Posted 23 September 2011 - 07:35 PM
Last week I downloaded the (MS) Standalone SystemSweeper and ran it from CD on my Dell XP machine. Alarmingly, it found multiple instances of JS/Kak.gen which syssweeper rated as a "severe" threat, classed as a "trojan", something to "remove." So I chose that, and after a few minutes the sweeper said kak was successfully removed (all traces had been within my Eudora email inbox).
The syssweeper says Kak allows an attacker to operate the computer remotely. Sounds bad!! But is that characterization valid??
Two days later, I ran a more focused Sweeper scan again on the email program files. It found 3 more instances of Kak, and again I chose "remove." Hmmm.
Then I also searched for and read the entire MS page about Kak, noting the file and registry changes Kak makes. I searched for all those in my PC, including registry keys, not finding any noted, no *.hta at all. However, I see that the full MS malware page shows Kak as a lesser threat, a "trojan" but with some downplay as to its risk of spreading. Other sites also to call Kak a lower risk, as it's years old.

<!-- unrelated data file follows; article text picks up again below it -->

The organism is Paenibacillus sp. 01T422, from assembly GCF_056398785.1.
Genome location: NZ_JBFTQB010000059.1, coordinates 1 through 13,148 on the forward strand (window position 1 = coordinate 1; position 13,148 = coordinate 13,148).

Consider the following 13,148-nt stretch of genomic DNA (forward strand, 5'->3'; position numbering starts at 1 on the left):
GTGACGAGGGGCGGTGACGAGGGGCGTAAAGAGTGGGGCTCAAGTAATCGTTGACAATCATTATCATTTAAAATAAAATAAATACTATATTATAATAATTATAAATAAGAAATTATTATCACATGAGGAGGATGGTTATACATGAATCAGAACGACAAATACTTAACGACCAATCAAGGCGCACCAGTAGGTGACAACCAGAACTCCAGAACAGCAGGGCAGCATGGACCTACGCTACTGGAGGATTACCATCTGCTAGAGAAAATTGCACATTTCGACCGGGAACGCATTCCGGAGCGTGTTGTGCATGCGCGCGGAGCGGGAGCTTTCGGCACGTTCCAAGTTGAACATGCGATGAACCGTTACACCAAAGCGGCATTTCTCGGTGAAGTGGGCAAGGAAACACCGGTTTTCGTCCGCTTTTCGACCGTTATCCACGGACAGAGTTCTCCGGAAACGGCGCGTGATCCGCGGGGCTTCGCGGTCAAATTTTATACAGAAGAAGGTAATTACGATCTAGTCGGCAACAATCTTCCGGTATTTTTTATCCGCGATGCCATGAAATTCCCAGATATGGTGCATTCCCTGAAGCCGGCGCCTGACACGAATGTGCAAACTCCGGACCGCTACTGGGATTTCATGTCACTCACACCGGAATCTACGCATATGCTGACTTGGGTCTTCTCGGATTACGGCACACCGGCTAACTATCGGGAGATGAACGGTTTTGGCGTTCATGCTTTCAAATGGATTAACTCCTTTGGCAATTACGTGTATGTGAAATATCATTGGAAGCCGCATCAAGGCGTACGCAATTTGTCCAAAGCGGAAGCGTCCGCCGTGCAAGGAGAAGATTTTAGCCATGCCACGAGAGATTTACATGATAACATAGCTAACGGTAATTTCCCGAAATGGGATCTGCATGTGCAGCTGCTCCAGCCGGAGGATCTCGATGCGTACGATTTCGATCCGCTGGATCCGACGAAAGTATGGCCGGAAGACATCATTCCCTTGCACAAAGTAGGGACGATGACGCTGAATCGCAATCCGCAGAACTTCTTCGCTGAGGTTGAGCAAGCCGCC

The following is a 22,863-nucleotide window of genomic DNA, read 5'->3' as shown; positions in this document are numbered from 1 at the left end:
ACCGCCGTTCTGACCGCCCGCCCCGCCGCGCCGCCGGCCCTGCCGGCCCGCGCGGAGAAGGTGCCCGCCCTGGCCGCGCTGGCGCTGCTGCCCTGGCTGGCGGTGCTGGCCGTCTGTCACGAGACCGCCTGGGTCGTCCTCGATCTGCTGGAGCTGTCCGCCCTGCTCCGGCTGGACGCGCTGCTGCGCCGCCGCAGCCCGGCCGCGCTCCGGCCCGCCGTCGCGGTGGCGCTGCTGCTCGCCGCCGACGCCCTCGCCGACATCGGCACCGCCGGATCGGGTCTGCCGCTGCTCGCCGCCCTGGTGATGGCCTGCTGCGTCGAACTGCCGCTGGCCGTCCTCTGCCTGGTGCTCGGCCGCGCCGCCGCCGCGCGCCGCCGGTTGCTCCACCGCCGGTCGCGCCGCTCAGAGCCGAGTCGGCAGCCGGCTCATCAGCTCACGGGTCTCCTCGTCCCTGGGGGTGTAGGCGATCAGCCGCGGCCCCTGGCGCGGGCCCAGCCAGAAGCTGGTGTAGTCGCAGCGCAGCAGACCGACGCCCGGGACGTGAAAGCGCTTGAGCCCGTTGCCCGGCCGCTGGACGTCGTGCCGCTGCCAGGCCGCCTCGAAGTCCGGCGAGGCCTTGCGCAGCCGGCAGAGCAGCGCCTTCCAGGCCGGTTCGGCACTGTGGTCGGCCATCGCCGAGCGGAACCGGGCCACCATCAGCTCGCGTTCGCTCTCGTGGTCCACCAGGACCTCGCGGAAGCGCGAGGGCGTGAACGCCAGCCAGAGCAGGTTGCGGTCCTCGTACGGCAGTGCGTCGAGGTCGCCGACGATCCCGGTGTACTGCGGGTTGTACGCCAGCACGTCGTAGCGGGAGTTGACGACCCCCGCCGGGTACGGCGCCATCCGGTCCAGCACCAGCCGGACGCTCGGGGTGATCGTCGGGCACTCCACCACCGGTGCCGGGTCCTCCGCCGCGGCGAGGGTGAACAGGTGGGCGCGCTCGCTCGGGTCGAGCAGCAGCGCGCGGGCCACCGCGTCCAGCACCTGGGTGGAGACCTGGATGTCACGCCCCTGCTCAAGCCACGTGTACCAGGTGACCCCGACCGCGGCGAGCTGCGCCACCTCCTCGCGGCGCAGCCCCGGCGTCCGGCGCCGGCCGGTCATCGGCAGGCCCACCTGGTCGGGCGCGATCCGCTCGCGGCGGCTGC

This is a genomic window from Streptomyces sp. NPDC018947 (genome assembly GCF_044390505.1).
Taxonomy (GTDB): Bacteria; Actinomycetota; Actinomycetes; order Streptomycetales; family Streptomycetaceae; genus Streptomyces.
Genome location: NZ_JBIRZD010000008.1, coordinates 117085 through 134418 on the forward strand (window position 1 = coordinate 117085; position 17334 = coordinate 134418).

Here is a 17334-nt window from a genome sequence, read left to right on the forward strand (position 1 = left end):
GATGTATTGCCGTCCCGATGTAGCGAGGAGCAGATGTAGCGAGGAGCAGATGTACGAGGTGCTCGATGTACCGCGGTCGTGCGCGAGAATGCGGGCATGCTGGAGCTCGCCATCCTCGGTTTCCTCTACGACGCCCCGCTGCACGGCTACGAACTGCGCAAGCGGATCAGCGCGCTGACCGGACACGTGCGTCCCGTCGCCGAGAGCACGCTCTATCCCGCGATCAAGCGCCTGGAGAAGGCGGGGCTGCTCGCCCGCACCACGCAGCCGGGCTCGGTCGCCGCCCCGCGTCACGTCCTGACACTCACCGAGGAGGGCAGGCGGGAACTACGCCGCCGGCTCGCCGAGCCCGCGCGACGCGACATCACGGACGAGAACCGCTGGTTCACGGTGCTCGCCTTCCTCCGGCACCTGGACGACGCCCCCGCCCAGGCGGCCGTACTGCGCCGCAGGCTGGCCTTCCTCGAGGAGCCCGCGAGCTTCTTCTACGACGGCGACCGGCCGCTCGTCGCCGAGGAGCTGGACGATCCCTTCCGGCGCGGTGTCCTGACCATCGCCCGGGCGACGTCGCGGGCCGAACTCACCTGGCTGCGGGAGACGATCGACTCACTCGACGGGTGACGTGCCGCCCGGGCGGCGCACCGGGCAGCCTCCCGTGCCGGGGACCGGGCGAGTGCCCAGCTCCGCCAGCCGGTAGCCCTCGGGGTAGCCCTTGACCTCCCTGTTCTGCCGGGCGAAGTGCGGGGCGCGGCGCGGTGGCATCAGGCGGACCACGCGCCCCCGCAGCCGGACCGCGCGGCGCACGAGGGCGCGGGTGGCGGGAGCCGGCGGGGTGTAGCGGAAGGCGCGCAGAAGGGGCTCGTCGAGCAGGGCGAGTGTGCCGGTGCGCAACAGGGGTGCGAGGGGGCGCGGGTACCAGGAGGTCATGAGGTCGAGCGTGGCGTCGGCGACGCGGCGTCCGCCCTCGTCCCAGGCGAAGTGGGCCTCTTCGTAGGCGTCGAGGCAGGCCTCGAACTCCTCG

I searched on the internet for several other anti-malware pages about Kak, and all give it a lower severity rating. NONE says anything about it allowing an attacker to exploit the machine remotely. Neither ESET NOD32 nor Spybot found any kak malware on my PC.
Q1: Is SystemSweeper's "trojan" characterization (i.e., attacker taking control) mistaken? Or is most of the other information about kak out of date?
Q2: Later I ran two focused scans again, a bit broader this time. Both times, when sweeper finished, it just said, "Latest scan: Unavailable." Anybody know what that indicates?
I don't know whether to shrug it off as history now, or bite my nails and unplug the PC from the net. (I run ZoneAlarm too and am rather careful about net and email security.)